1. Although I may be wrong, Domino designer extended Eclipse FileSystem to support jnsf:// paths. I guess it should be possible to extend common-vfs to support this.

      1. That would be useful. If I understand what you’re saying, that means you could use Apache Commons VFS to generate the Javadoc from the NSF itself. I’ll have to have a look, though getting this far stretched my abilities quite a bit!

  1. First, I am REALLY glad someone figured out how to do this from Designer. It has seemed a shame that this functionality just didn’t work despite Designer being based on Eclipse. Thank you!

    Second, cripes that seems like a lot of work!

    Finally, I don’t think my way is any less work, well, maybe a wee bit, but I just export the projects from DDE and then run JavaDoc from standard Eclipse. My way has downsides for sure but just throwing it out there.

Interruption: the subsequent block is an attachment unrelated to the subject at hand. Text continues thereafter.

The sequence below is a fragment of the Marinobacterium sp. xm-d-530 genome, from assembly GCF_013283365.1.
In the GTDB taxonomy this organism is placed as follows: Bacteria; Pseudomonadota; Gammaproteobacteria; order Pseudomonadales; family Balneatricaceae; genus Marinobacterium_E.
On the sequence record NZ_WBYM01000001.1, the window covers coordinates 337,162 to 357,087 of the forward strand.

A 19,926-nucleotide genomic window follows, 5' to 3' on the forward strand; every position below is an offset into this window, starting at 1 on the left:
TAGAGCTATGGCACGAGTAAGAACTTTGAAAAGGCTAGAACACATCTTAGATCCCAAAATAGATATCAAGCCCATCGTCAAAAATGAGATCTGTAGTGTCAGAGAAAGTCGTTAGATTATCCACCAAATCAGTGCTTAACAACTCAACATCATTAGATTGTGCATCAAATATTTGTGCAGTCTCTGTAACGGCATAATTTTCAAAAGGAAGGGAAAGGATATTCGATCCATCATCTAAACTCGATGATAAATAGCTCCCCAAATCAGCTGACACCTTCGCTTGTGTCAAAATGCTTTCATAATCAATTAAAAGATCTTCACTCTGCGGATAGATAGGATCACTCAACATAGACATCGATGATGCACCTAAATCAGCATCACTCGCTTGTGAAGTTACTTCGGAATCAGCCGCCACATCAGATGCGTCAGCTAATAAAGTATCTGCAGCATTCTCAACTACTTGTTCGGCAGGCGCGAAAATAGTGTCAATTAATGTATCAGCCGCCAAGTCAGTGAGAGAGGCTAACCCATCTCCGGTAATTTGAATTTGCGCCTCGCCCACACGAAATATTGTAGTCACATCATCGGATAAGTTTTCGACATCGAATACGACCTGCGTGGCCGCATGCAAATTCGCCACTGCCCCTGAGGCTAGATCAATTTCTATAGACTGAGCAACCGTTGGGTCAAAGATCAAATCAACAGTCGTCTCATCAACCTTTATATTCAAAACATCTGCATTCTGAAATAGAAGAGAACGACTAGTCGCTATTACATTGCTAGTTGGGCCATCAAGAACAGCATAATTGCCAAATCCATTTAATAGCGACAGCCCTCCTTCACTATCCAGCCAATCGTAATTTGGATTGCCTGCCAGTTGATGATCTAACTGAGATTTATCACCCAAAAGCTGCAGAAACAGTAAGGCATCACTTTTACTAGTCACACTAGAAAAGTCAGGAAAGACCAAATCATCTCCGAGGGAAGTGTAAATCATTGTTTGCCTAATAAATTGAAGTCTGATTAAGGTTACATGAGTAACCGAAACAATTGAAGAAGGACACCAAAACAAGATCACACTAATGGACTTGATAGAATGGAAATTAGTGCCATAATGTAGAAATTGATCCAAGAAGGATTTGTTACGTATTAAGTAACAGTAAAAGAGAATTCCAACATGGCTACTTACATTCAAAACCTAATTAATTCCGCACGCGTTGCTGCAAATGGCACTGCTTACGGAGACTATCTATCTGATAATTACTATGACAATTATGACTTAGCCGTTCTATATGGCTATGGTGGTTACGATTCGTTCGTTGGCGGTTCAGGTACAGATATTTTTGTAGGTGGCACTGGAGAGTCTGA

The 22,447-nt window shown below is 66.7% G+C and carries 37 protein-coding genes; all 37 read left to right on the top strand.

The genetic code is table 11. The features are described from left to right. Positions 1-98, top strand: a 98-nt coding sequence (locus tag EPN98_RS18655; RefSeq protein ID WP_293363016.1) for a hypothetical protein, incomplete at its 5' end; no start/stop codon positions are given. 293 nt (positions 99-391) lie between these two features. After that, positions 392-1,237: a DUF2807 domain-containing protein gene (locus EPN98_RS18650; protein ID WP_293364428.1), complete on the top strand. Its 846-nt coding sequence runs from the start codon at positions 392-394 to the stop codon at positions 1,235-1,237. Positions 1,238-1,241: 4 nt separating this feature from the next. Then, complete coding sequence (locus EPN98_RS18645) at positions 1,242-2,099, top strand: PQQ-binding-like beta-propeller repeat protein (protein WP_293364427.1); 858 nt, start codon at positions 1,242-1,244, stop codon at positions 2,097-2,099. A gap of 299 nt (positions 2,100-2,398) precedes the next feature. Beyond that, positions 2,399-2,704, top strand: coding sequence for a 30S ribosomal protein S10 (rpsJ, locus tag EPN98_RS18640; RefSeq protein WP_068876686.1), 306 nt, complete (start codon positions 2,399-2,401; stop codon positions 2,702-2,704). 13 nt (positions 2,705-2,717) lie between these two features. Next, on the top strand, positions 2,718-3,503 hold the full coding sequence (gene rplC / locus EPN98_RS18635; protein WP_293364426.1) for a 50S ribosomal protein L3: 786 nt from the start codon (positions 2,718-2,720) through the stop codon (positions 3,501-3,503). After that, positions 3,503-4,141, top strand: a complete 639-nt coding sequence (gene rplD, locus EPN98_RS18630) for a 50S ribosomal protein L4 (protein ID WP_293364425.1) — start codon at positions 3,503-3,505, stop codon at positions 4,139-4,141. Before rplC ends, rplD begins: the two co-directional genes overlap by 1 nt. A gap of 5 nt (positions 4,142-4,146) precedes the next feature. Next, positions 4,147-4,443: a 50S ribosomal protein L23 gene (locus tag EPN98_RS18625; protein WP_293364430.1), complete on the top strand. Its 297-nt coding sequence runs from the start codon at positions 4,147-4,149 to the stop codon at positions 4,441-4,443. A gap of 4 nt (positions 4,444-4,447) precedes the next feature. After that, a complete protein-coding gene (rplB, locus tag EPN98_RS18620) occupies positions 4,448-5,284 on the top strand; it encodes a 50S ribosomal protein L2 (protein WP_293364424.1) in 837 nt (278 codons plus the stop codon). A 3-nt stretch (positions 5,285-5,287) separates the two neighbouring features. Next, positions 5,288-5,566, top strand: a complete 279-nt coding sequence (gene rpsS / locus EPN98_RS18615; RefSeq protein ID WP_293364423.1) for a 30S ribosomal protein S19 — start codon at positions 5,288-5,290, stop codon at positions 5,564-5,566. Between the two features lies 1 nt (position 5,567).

1. I did start with opening the on disk project in Eclipse and generating the Javadoc from there. But I wanted a way to do it from Designer. Once the JDK is installed and the JRE set up for it, running from Designer is pretty quick to set up. I’ve tended to just copy and paste the javadoc.xml, so then running it is easy.

      One thing I forgot to mention is that writing it to a Javadoc folder in the root means you can access it via .nsf/javadoc/index.html. Because it’s going to the NSF you need reader access in the ACL to access it.

  2. Other way would be to look for what triggers “Sync with On-Disk project” and extend it as Ant task, instead of trying to figure out how Domino Designer stores NSF file content.